Though he’s not old enough to buy a pickup truck—let alone whiskey—16-year-old singer Cody Purvis might have all it takes to become a famous country singer. The look? He commands the stage with a 6’4" frame, his top three buttons undone as if in anticipation of chest hair. The attitude? On his MySpace, he lists his heroes as “anybody that works hard for the money they earn and don’t look for people to hand ’em stuff all the time.” The voice? Well, he’s got that too: Readers voted Purvis Best Emerging Artist.
Cody Purvis, the 16-year-old winner of this year’s “Best Emerging Artist,” competes in the Colgate Country Showdown at the Virginia State Fair next month in Richmond.
“He’s only 16, but he’s mature for his age,” says Marlina Smith, Purvis’ mother and manager. He started performing solo last October, when the owner of Nelson County’s Lovingston Opry heard him singing karaoke. Soon he was invited back to sing for crowds that numbered in the hundreds there, says Smith, and earning hundreds, too.
“It’s just a lot of fun to get out there and do what I love to do,” says Purvis. He’ll take any opportunity to show off his voice, which bears all the trademarks of greatness, from the throaty low end to the fluttery melismata. He took the region in this year’s Colgate Country Showdown—the nation’s oldest country music star search—with an expert rendition of Luke Bryan’s “Do I.” (He competes in the next round at the State Fair in Richmond September 24.) He also traveled to Nashville this summer to audition for “American Idol,” a longwinded process that consisted of waiting in lines, only to wait in other lines, only to be turned away. “It was all pretty crazy,” says Purvis.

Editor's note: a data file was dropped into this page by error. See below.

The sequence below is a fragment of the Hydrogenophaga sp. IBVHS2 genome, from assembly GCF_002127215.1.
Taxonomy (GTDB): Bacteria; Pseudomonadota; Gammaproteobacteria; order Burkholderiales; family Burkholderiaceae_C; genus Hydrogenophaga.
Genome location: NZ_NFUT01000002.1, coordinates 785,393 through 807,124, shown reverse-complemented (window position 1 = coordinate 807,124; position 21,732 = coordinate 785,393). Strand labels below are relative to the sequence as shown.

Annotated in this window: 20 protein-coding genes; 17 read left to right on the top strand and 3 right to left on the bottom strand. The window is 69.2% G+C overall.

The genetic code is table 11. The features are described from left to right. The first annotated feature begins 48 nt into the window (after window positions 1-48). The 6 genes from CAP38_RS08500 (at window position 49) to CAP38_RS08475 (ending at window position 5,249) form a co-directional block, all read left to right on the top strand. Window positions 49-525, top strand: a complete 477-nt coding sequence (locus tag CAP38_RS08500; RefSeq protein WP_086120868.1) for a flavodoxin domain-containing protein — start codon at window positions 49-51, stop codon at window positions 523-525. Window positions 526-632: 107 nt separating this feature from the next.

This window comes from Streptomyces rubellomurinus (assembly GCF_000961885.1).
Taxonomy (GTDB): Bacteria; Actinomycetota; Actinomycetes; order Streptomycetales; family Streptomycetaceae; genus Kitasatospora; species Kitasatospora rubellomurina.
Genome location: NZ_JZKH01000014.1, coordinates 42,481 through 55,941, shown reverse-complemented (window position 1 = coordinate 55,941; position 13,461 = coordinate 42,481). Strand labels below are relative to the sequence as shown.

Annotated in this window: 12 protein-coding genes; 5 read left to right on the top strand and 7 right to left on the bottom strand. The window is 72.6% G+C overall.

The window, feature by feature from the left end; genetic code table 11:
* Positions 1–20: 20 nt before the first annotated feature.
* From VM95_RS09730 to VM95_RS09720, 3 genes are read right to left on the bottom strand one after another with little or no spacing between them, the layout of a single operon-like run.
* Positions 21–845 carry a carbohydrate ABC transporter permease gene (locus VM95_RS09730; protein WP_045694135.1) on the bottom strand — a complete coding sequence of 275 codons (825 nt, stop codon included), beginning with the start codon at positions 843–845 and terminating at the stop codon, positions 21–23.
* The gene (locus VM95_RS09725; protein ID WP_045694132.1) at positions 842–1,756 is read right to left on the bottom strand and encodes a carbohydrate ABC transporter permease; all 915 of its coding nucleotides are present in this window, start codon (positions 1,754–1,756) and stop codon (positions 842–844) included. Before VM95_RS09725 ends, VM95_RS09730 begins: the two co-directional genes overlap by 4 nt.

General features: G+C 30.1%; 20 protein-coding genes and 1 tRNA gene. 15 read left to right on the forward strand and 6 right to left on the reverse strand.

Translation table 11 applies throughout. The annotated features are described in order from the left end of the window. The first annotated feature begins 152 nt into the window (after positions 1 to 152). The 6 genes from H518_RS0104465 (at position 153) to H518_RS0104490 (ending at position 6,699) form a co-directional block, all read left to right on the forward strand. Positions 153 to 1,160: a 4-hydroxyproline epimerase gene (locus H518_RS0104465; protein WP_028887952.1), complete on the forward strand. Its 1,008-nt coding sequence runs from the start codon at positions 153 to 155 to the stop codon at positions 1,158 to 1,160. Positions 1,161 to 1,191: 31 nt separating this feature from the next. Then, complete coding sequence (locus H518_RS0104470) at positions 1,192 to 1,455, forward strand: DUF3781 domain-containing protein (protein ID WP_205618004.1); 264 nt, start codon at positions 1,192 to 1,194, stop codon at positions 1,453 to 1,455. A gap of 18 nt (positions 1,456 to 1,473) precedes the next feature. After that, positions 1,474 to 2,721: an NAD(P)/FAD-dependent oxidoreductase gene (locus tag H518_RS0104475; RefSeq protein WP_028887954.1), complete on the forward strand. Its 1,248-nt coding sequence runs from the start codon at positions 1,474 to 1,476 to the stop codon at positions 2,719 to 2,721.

According to songwriter and producer Tim Spears, who has collaborated with Purvis, all that stands between Purvis and a successful career in country music is the ability to consistently write good songs. “The first question they ask you when you get to Nashville is whether you can write a song,” says Spears, who owns Tim Spears’ Music City in Waynesboro and a management company in Nashville, Tim Spears Management Co. “I’m going to produce two or three songs for him to shop around in Nashville. Cody definitely has the talent and the looks. All we need to do is get his writing ability up. What does Purvis like to write songs about? “Oh, you know. I write about stuff that’s happened,” he says. “Stuff comes to me, and I write it down, and it all just comes together.”
At 16, it’s already been a long road for Purvis, who first performed at a summercamp talent show at age 6. “Even in his car seat, as soon as he could talk, he was singing all the words on the radio,” says Smith. “I think he wore out about three karaoke machines before he was 10 years old.”
Bogdanovich: A fine fellow
When the Virginia Film Festival held a conference at the Paramount Theater on August 16 to unveil a new permanent logo, Executive Director Jody Kielbasa also announced this year’s Film Festival Fellow: the director and film historian Peter Bogdanovich, whose The Last Picture Show, Mask and Paper Moon established him as a superliterate legend of the form.
It’s also a display of the festival changing directions under Kielbasa. Fellows from past years include Maria DiBattista, a feminist literature scholar who teaches at Princeton University, and Hamid Naficy, a Northwestern University expert on media in the Middle East. As an Oscar nominee who has also written histories of Alfred Hitchcock, Orson Welles and Howard Hawkes, Bogdanovich has credentials and marquee appeal.